Harsh winter delays onset of allergy season

Posted: Mar. 27, 2014 11:17 am Updated: Apr. 17, 2014 3:15 pm

Herald-Whig Staff Writer

The region has waited for relief from the harsh winter, but people with allergies may not be so eager.

Jason Knuffman, an allergist with Quincy Medical Group, said the region is just beginning to see high tree pollen counts. He believes the harsh winter has delayed the allergy season.

Knuffman said the winter weather won't ease pollen counts but it has delayed them. During mild winters, high pollen counts can appear in February if the thaw hits early enough, he said.

"Unfortunately, once the trees and the grasses start to pollinate, they do their thing and we get just about the same thing," Knuffman said.

The Weather Channel reported low tree pollen counts as late as Feb. 26, with minimal tree pollen activity during the first 10 days of March. The high pollen counts began March 11 and have remained high.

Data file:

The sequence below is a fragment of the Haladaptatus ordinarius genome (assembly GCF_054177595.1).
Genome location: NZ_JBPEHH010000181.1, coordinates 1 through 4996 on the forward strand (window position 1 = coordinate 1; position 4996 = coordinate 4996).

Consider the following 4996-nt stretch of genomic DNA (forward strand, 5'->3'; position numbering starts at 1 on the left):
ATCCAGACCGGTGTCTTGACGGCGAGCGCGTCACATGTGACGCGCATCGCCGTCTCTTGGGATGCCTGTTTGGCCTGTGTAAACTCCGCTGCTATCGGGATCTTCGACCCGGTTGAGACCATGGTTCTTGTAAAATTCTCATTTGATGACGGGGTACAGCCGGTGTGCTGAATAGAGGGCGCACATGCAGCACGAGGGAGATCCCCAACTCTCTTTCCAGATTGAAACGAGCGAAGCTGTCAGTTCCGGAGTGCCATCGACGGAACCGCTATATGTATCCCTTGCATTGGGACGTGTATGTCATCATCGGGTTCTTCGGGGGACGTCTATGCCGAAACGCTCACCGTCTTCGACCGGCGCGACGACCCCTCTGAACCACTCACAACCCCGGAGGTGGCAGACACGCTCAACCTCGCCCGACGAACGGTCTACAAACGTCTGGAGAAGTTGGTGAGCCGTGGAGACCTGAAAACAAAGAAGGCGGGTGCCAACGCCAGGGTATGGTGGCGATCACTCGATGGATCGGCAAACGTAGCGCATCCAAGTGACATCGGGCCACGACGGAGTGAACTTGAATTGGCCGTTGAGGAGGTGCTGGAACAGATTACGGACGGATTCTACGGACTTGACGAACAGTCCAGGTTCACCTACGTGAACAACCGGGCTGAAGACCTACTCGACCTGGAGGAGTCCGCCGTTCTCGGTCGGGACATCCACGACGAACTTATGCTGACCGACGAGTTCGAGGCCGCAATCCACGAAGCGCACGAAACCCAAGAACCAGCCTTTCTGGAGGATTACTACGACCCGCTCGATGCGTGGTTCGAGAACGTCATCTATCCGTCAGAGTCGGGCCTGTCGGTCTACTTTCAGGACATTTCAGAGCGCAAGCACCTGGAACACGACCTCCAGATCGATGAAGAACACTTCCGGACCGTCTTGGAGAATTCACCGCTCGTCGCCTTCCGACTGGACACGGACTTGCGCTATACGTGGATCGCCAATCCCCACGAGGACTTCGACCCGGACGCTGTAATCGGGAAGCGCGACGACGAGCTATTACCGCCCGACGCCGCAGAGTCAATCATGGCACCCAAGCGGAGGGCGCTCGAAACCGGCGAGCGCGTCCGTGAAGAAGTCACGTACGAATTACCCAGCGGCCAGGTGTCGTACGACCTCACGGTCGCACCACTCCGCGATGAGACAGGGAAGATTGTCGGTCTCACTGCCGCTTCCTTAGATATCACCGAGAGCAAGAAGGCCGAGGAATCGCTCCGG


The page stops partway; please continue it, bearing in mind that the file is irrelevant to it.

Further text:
Kevin Lollar, an otolaryngologist with Hannibal Regional Medical Group, began seeing the allergy rush in his office late last week just as the pollen counts spiked. He said his patients are just starting to feel the impact of their allergies.

"When things stay frozen for a longer time, you have less time for the tree and plants to release that pollen," Lollar said.

Knuffman said the first line of defense for allergy drainage is often nasal steroids. He noted that this is the first year a nasal steroid, Nasacort AQ, is available for over-the-counter purchase.

Lollar also expects that new pill treatments for grass and ragweed might be available as early as next year.

Lollar said a history of springtime colds could warrant an allergy test. He considers blood and skin tests the easiest ways to determine a condition.

Knuffman said it's not uncommon for patients to confuse allergies for an ongoing, springtime cold. If symptoms seem itchier than a traditional cold, the patient could be suffering from an allergy, he said.

"If you're having a lot of itchiness in the nose and in the eyes, that's more specific for allergies," Knuffman said.